Showing vs Telling
Did you enjoy straightforward lectures in school, or did you prefer hands-on activities? If you're like most people, the latter was much more enjoyable because you were part of the action.
As an author, it's important to sometimes bring your readers "into the action", too. They have to be able to feel your characters' emotions and fully understand the adventures (or even mundane tasks) contained within your fictional piece.
Though there is nothing wrong with telling your audience what's happening, it's usually better to show them through literary hints and descriptions. That way, they can become steeped (or even lost) in the moments.
For example, consider the difference between these two paragraphs. Both describe the same event, but the first tells the audience what's happening, while the second shows him or her instead.
|Patrick and Elizabeth hid behind a large oak tree. They didn't want Charles to find them; he was bigger and meaner than the other kids on the block. Unfortunately, they didn't realise that the tree was hardly large enough to disguise their presence.
|Patrick's ball cap and Elizabeth's skirt stuck out from behind the large oak. Charles the Bully, who had been looking for a couple of young kids to harass, noticed immediately and quickly headed toward the tree with a sneer.
The second example brings the reader into the scene rather than simply telling the story. Though both examples basically contain the same facts (two kids hiding from another one), the latter invites the reader to become more emotionally involved.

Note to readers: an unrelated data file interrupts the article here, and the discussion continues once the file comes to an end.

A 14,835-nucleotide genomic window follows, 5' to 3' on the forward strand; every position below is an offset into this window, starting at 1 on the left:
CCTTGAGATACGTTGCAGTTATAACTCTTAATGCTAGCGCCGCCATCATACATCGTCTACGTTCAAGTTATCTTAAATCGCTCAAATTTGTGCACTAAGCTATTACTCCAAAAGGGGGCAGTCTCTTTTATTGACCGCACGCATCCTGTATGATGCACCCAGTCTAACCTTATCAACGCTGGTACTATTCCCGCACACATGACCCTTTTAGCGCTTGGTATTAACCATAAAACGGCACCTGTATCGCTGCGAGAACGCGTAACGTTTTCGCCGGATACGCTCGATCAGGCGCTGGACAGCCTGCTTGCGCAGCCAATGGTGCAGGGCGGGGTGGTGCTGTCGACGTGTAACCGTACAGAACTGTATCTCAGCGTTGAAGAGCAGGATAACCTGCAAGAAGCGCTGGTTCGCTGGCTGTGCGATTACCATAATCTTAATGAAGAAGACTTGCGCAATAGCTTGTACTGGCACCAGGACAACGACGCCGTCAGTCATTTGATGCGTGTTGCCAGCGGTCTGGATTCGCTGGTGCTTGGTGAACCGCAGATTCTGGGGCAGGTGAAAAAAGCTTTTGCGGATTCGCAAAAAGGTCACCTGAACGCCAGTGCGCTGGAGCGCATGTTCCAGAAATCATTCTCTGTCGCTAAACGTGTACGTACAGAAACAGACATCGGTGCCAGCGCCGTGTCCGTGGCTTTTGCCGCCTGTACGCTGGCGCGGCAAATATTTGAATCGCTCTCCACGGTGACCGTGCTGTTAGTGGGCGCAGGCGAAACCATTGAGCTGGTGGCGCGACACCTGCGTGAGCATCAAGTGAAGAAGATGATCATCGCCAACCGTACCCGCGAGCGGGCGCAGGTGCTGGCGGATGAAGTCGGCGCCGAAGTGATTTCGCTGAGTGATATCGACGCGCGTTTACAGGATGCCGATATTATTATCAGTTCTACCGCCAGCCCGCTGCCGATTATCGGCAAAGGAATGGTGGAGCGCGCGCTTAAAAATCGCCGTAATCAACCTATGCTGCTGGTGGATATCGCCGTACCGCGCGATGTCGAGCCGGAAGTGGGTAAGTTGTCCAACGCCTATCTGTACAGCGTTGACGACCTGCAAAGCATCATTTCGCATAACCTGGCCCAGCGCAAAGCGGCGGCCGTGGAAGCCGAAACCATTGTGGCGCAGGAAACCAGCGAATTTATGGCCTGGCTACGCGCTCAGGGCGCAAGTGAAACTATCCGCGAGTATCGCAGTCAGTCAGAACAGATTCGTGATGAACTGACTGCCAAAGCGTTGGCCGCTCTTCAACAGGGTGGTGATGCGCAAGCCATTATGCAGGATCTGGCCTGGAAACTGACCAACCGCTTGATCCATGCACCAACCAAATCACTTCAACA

As in the two paragraphs above, "showing" often involves the use of imagery (as in the cap and skirt peeking out from behind the tree.) The audience is expected to participate in the experience, not simply read about it. Readers must also sometimes interpret scenarios when they are shown rather than told what's occurring (as in the case of the second paragraph, where it's not explicitly noted that Patrick and Elizabeth are hiding from Charles.)
Furthermore, when you tell someone a story, you are not asking him or her to contribute to the experience. Like storytellers who spin yarns out of air but do not expect to be interrupted with questions, some authors simply prefer to explain to their audiences what's going on. For them, it's more important that the readers have every fact placed before them. Conversely, those writers who write in a more "showing" manner may not always give away all the information to their readers; thus, they simply offer clues to help the reader draw his or her own conclusion.
So… are you a "show-er" or a "tell-er"? It's likely you're a little of both, as most professional fiction writers use both styles at some point. Truly, neither showing nor telling is better than the other. They are equally useful techniques, and their differences are subtle but nonetheless distinct.
Be creative and play around with both types of writing when putting together your work of fiction. You might even want to challenge yourself to write a piece in a "show" style, and then rework it into a "tell" one. It's a great way to learn more about the process of showing versus telling, not to mention exercise your brain and prepare you for a day of penning a new creation.